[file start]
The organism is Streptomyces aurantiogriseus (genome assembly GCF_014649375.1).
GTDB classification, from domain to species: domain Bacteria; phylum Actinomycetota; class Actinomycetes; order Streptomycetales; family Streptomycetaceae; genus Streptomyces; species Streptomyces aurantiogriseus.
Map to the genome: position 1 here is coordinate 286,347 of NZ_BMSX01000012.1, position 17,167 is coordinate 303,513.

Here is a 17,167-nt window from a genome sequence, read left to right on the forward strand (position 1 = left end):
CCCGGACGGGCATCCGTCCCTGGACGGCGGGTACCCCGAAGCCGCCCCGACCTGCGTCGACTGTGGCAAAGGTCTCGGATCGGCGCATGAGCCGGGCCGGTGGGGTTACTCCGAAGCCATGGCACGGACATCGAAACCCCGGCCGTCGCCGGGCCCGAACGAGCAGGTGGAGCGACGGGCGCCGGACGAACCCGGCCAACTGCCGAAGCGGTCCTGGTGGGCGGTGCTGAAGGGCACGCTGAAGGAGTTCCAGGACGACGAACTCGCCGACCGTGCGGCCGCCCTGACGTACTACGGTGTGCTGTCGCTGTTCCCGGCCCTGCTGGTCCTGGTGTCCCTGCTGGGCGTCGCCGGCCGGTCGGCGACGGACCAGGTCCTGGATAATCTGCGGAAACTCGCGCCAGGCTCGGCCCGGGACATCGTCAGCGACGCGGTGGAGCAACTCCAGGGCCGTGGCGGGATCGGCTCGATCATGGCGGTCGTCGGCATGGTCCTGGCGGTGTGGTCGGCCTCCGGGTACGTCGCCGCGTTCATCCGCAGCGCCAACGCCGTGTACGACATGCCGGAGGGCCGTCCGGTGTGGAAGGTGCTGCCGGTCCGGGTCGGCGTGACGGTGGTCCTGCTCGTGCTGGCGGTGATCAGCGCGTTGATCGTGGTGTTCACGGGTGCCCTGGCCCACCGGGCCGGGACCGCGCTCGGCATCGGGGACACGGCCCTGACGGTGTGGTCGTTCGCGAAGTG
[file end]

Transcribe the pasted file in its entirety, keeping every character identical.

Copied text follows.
The organism is Streptomyces aurantiogriseus (genome assembly GCF_014649375.1).
GTDB classification, from domain to species: domain Bacteria; phylum Actinomycetota; class Actinomycetes; order Streptomycetales; family Streptomycetaceae; genus Streptomyces; species Streptomyces aurantiogriseus.
Map to the genome: position 1 here is coordinate 286,347 of NZ_BMSX01000012.1, position 17,167 is coordinate 303,513.

Here is a 17,167-nt window from a genome sequence, read left to right on the forward strand (position 1 = left end):
CCCGGACGGGCATCCGTCCCTGGACGGCGGGTACCCCGAAGCCGCCCCGACCTGCGTCGACTGTGGCAAAGGTCTCGGATCGGCGCATGAGCCGGGCCGGTGGGGTTACTCCGAAGCCATGGCACGGACATCGAAACCCCGGCCGTCGCCGGGCCCGAACGAGCAGGTGGAGCGACGGGCGCCGGACGAACCCGGCCAACTGCCGAAGCGGTCCTGGTGGGCGGTGCTGAAGGGCACGCTGAAGGAGTTCCAGGACGACGAACTCGCCGACCGTGCGGCCGCCCTGACGTACTACGGTGTGCTGTCGCTGTTCCCGGCCCTGCTGGTCCTGGTGTCCCTGCTGGGCGTCGCCGGCCGGTCGGCGACGGACCAGGTCCTGGATAATCTGCGGAAACTCGCGCCAGGCTCGGCCCGGGACATCGTCAGCGACGCGGTGGAGCAACTCCAGGGCCGTGGCGGGATCGGCTCGATCATGGCGGTCGTCGGCATGGTCCTGGCGGTGTGGTCGGCCTCCGGGTACGTCGCCGCGTTCATCCGCAGCGCCAACGCCGTGTACGACATGCCGGAGGGCCGTCCGGTGTGGAAGGTGCTGCCGGTCCGGGTCGGCGTGACGGTGGTCCTGCTCGTGCTGGCGGTGATCAGCGCGTTGATCGTGGTGTTCACGGGTGCCCTGGCCCACCGGGCCGGGACCGCGCTCGGCATCGGGGACACGGCCCTGACGGTGTGGTCGTTCGCGAAGTG